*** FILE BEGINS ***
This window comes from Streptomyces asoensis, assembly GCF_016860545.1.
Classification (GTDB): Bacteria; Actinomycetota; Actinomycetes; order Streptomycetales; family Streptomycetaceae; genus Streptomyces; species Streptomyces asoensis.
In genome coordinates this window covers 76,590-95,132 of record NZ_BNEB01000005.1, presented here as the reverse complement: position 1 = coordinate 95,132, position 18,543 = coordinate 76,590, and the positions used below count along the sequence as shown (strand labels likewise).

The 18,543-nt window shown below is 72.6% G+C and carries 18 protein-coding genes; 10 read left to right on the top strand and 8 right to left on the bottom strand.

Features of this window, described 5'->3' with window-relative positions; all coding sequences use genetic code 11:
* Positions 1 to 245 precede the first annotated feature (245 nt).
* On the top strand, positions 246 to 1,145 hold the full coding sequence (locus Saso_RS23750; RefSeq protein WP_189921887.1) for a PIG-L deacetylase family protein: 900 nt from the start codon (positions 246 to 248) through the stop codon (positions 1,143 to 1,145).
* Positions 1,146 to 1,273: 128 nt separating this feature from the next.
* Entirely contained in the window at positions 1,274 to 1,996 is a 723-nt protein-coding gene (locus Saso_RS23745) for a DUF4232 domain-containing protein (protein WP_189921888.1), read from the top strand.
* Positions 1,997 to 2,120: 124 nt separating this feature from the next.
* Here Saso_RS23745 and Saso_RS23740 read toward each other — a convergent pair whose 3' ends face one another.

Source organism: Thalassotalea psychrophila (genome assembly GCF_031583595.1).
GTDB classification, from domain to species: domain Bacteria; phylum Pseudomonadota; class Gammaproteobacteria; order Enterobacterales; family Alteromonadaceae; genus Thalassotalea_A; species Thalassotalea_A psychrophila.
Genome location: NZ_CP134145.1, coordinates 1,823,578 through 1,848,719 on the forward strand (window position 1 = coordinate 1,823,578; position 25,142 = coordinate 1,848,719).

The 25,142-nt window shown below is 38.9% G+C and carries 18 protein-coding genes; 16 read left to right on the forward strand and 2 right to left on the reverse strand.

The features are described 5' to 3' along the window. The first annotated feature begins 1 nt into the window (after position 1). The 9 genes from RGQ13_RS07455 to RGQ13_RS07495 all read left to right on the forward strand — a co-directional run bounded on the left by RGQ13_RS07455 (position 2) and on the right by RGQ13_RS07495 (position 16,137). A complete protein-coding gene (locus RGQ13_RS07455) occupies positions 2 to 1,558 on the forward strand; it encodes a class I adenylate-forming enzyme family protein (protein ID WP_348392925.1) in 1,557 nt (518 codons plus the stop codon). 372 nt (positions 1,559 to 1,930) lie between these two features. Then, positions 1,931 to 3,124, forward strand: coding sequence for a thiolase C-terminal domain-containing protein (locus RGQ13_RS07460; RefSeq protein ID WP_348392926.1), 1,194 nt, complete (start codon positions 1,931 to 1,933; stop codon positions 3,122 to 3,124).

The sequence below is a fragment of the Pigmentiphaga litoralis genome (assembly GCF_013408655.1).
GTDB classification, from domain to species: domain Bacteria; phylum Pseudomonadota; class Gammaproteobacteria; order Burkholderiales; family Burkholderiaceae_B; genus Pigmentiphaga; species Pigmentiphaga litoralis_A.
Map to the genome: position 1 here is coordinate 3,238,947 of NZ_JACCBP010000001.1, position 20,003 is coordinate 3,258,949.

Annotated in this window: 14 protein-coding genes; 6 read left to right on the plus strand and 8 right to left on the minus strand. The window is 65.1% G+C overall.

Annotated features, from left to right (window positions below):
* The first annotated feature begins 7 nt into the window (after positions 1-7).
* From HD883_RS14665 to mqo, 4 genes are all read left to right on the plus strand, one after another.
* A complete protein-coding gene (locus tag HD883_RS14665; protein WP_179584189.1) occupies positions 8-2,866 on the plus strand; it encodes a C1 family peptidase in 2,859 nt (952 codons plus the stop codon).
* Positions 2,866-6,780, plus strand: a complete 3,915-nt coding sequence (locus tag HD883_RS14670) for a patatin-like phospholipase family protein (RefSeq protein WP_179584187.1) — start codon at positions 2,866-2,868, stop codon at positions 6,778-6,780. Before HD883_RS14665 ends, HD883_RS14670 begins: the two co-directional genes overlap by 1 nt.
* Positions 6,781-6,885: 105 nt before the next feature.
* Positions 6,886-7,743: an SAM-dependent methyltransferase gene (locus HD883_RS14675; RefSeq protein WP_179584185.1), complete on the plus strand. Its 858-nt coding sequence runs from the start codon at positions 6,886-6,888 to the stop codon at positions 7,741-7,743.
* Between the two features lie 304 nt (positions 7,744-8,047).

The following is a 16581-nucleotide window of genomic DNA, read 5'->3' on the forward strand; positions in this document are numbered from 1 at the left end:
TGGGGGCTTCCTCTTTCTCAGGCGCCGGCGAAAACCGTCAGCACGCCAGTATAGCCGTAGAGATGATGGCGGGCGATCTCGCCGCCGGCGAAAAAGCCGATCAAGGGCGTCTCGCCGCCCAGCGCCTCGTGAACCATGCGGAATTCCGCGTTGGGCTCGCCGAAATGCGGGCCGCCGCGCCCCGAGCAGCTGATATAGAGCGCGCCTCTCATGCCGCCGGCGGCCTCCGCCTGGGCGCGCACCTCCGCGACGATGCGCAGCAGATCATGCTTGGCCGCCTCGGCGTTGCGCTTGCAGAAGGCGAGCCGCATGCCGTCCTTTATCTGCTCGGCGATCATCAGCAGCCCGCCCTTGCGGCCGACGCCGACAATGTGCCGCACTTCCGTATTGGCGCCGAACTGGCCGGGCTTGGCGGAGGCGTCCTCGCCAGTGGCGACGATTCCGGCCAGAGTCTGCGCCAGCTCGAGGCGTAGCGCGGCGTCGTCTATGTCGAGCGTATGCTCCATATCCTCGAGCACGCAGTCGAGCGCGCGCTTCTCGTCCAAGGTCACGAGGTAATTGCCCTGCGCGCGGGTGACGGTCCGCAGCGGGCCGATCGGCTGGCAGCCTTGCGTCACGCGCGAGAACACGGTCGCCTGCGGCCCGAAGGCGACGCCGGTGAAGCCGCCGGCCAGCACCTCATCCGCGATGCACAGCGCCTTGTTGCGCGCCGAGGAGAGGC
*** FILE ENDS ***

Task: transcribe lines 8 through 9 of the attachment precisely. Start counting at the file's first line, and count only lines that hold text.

* Positions 1,146 to 1,273: 128 nt separating this feature from the next.
* Entirely contained in the window at positions 1,274 to 1,996 is a 723-nt protein-coding gene (locus Saso_RS23745) for a DUF4232 domain-containing protein (protein WP_189921888.1), read from the top strand.